Door sweeps often need replacing. This old doorsweep on the bottom of a steel entry door is just plain worn out. It has lost its vinyl fins and is not sealing properly. Because of this, the rain and cold is getting in as well as dirt that makes the floors dirty on the inside. Time to pull it off and replace it with a new one.
The sweep on this door was only a few years old, so it was not difficult to find an exact replacement. Some door manufacturers make sweeps that only fit their doors, which forces you to buy the sweeps from them.
I've found that the height of the fins and the gap underneath the door varies form one manufacturer to the next. You need to match the gap to the new sweep that you are buying.
If you try to put a sweep on with fins that are too tall, the seal will be so tight you wont be able to close the door.
It's sometimes possible though to adapt an easily available sweep kit. For this entrance, I thought a dark brown draft blocker would look better on the door than the old white one.
The type of sweep I bought wraps around the bottom of the door and has fins about 1/4" tall. It fit underneath the door and still left room for adjustment up and down.
Take out all the screws holding the old weatherstrip on. Usually the screws are on the inside to keep them away from the weather. Dont bother keeping the old screws, they are often rusted and sometimes difficult to remove.
Be careful not to damage the old sweep. You need it in one piece so you can measure it to cut the new one properly. Dont throw it out yet !
Use the old sweep as a template for cutting the new one. Here the old sweep is laid on top of the new and its easy to see the new one needs to be cut about 3/8" shorter to match the length of the old.
Notice that the old sweep has notches cut in the ends to clear the door stops on both sides of the door. You need to remember to cut these notches in the new sweep after you have cut it to length.
The new sweep comes with screws. These are usually made by the lowest bidder from a special grade of steel that is cheap to manufacture and has the strength and consistency of hard cheese. They also rust seriously fast.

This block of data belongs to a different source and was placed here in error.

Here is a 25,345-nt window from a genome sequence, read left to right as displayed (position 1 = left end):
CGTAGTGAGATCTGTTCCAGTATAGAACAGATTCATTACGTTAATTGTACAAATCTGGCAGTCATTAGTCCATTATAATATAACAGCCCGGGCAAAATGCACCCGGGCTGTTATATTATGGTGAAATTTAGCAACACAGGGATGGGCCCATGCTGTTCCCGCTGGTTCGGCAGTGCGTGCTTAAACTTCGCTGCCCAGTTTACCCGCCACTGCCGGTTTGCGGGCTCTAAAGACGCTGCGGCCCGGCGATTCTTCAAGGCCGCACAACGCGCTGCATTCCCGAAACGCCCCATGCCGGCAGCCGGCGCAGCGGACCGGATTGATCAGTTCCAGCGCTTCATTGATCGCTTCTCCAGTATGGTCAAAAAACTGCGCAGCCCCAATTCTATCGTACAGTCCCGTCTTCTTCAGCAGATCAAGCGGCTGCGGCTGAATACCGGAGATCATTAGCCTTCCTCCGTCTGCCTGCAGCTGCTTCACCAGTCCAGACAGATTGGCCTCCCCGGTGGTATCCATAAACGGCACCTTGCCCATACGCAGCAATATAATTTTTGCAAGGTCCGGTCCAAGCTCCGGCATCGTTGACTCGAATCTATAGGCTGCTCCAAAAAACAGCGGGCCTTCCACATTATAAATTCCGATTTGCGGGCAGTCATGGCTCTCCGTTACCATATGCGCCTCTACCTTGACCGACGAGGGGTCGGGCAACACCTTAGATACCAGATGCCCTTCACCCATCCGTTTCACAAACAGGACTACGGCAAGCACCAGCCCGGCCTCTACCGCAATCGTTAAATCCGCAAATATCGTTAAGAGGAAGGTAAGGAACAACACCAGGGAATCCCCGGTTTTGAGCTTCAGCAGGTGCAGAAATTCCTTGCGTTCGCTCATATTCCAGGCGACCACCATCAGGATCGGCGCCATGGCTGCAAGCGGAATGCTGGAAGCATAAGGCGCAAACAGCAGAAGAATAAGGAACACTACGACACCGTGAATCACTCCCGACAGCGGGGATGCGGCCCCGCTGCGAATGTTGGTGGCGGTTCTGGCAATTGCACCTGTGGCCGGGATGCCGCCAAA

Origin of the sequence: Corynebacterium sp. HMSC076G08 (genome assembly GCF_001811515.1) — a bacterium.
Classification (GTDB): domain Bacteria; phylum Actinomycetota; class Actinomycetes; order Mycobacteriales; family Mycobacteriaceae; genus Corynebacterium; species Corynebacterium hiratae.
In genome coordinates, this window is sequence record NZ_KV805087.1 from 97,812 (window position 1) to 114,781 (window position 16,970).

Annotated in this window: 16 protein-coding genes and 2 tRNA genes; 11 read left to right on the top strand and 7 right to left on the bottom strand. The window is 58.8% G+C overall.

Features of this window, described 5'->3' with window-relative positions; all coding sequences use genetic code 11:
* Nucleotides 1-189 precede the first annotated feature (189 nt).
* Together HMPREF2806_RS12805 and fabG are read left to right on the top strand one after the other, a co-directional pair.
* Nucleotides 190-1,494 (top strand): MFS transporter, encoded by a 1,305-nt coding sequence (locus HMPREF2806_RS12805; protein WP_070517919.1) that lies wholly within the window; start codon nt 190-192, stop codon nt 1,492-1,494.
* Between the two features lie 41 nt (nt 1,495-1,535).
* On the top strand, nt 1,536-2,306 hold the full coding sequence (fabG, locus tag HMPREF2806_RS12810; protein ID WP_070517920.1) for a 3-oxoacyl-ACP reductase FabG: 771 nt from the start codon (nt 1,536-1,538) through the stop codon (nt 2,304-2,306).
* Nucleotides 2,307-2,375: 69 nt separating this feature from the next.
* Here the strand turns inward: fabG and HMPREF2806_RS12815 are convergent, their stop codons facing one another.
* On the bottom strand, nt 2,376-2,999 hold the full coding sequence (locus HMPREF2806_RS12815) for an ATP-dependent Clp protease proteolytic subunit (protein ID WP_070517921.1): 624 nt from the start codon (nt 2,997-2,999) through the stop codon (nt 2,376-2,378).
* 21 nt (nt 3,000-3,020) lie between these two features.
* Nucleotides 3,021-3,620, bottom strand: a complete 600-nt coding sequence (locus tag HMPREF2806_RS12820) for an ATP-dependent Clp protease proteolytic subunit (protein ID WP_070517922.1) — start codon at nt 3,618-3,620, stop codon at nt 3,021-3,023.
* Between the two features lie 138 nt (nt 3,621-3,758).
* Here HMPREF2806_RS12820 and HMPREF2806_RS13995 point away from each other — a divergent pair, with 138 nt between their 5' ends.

Keep them only long enough to get an identical packet of 18-8 stainless steel self tapping screws from your local hardware store. A nice door requires nice screws.
It might cost a dollar more for stainless steel fasteners but its much better having screws that wont self destruct as you screw them in or rust out a few months after you install them.
When you cut the new doorsweep to length use an old piece of lumber to help the sweep hold its shape.
If you dont do this and you try to saw the sweep to length the plastic will vibrate and can crack when it gets stuck in the saw blade. The piece of lumber also makes it much easier to hold the sweep in the saw and enables you to make a nice clean cut.
I'm using a power miter saw but there is no reason you cant use a hacksaw and manual miter box. To get a nice cut with a manual miter box , use the lumber as shown and clamp everything down so you can use two hands to carefully guide the hacksaw.
Slide the draft blocker on the bottom of the door and position it . Try the door several times to make sure it opens easily yet with a good bottom seal.
I'm using self tapping screws with a Robertson head. See how they stay on the end of the screwdriver bit without falling off. That allows me to use my free hand to pull up on the weatherstrip to make sure its not too tight .
The self tapping screws also drill their own pilot holes. That way I dont need to predrill pilot holes in this steel door.
Wow, That new sweep looks much nicer than the old white one did !
If you are getting a new door installed ask the installer if he will include a couple of replacement weatherstrips in the contract. If you use the door a lot, it wont be long before you have to change them.